levels. Although this effect was of no clinical significance
during clinical trials, caution is advised in patients with
hepatic disease and/or hemolytic states.
Convulsive States: While there is no evidence suggesting
that Magnevist directly precipitates convulsion, the possibility
that it may decrease the convulsive threshold in susceptible
patients cannot be ruled out. Precautionary measures should
be taken with patients predisposed to seizure, e.g., close
monitoring and availability of injectable anticonvulsants
Pregnancy: There are no studies on the use of Magnevist
in pregnant women. Magnevist should not be used during human
pregnancy unless the potential benefit justifies the potential
risk to the fetus.
Lactation: Transfer of Magnevist into the milk of lactating
mothers can occur. Thus breast-feeding should be interrupted
for 24 hours postadministration of Magnevist and the milk
discarded during this period.
Geriatrics: No special precautions are required for elderly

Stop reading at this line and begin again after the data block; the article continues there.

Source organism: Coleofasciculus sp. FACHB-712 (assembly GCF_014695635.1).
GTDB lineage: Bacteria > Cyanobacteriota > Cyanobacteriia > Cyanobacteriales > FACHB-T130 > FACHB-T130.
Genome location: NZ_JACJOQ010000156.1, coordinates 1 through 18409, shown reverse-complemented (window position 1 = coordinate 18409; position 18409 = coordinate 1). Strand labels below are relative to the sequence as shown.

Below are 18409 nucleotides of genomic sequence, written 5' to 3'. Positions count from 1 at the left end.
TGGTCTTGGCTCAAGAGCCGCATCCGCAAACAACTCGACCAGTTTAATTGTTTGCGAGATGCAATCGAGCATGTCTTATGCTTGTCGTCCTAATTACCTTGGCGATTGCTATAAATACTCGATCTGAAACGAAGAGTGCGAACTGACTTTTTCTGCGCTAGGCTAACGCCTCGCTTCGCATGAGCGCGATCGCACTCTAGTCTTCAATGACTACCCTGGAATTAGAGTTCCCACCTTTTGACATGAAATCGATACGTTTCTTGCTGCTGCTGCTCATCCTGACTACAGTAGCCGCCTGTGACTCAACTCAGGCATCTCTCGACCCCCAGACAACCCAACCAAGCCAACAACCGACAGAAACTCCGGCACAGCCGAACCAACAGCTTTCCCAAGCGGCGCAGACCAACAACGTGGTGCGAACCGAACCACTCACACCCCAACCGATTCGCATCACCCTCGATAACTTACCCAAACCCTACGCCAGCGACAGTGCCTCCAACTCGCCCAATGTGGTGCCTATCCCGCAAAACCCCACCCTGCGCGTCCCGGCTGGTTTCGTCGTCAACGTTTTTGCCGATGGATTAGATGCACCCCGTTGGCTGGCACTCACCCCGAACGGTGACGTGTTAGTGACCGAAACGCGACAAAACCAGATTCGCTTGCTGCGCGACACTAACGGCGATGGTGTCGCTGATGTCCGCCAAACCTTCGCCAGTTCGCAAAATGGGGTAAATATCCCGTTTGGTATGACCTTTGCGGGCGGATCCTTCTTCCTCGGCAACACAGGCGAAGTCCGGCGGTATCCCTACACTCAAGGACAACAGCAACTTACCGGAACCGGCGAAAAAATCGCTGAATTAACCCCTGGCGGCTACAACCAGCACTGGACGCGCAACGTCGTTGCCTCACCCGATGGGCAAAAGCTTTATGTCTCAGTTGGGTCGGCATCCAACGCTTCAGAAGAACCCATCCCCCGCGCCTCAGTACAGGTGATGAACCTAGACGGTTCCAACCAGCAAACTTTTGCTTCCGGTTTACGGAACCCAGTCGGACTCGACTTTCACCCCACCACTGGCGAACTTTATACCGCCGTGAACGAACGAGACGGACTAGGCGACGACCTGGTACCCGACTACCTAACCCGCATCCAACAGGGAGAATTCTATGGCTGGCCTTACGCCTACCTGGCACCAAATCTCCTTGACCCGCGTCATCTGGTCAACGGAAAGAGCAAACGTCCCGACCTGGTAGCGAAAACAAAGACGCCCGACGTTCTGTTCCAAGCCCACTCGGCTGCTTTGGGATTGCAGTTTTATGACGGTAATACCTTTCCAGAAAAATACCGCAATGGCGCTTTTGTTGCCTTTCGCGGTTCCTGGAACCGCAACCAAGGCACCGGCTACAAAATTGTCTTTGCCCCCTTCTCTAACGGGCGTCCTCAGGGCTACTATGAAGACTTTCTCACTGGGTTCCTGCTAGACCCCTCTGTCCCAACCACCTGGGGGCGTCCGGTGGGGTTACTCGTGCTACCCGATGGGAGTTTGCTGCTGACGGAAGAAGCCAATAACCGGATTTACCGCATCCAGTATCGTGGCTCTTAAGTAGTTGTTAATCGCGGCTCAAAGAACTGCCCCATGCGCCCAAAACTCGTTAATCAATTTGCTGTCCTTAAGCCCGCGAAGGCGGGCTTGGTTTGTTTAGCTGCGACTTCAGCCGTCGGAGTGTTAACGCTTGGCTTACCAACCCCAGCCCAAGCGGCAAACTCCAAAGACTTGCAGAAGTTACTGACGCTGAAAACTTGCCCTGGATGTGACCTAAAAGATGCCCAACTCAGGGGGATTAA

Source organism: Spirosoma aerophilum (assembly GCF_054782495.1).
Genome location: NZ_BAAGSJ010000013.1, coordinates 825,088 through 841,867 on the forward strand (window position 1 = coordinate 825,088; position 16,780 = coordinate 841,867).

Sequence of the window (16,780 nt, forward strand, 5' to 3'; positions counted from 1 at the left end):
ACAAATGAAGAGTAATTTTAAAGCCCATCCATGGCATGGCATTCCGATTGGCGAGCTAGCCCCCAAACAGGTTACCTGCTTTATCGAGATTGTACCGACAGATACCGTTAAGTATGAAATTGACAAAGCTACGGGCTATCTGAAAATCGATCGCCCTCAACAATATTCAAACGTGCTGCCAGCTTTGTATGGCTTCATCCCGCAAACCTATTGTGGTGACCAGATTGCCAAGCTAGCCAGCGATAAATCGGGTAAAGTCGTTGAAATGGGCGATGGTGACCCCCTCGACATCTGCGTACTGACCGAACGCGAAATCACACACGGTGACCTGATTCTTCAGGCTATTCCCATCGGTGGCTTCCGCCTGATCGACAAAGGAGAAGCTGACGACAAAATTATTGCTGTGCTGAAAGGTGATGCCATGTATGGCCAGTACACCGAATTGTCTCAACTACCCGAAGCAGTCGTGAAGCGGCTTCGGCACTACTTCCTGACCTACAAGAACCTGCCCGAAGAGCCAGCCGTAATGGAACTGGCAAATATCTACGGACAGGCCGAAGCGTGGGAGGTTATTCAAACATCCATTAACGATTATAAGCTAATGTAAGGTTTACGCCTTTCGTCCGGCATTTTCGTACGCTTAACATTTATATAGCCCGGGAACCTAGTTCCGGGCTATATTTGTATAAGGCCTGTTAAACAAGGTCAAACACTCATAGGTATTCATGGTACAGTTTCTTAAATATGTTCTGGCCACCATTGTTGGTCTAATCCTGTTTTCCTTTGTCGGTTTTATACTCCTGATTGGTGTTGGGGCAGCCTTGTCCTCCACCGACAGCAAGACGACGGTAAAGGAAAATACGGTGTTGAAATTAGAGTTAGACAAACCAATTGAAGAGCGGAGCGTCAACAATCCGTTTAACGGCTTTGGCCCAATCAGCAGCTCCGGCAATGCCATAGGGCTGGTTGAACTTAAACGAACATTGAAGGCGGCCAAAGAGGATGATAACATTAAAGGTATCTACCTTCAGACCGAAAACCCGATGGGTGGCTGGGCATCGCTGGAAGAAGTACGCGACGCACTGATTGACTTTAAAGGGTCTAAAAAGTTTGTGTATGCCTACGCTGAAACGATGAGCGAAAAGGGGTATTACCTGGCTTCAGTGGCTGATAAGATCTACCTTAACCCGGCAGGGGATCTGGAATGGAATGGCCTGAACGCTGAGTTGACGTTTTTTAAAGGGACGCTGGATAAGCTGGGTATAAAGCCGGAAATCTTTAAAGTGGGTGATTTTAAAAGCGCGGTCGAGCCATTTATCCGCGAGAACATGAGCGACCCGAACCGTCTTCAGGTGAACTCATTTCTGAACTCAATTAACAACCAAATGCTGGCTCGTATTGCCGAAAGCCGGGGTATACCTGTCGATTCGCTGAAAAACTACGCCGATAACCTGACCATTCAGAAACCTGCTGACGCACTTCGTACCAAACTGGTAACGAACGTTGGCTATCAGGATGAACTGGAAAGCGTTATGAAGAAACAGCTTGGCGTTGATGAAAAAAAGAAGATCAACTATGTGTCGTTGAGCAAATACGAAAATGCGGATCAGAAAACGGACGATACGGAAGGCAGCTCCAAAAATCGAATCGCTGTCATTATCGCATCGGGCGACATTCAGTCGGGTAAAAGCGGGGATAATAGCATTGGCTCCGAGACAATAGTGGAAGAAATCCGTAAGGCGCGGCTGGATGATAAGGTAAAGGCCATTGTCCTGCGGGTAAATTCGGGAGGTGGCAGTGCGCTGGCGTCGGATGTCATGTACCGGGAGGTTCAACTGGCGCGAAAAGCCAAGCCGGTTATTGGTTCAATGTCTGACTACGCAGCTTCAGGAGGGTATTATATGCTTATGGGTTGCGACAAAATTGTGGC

Magnevist- Adverse Reactions
General: Most adverse reactions develop soon after injection,
however the possibility of delayed reactions cannot be ruled
out. The most frequently reported adverse reactions following
administration of Magnevist are shown in Table I.
Adverse reactions occurred in 11 of 319 (3.4%) pediatric
patients receiving Magnevist in clinical trials (headache,
vasodilatation, dizziness, diarrhea, ear pain, tachycardia,
fever, edema, seizure, vomiting, nausea and urticaria).
This adverse reaction profile is consistent with the adverse
reaction profile observed in adults.
Magnevist will cause tissue irritation and pain if administered
Transient increases or decreases in blood pressure may
occur after the administration of Magnevist. These changes
are generally of little consequence although 3 clinically
significant cases of hypotension have occurred 2 to 6 hours
after Magnevist injection. A relationship to the contrast
medium could not be determined, however caution should be
exercised by the patient when driving or operating machinery.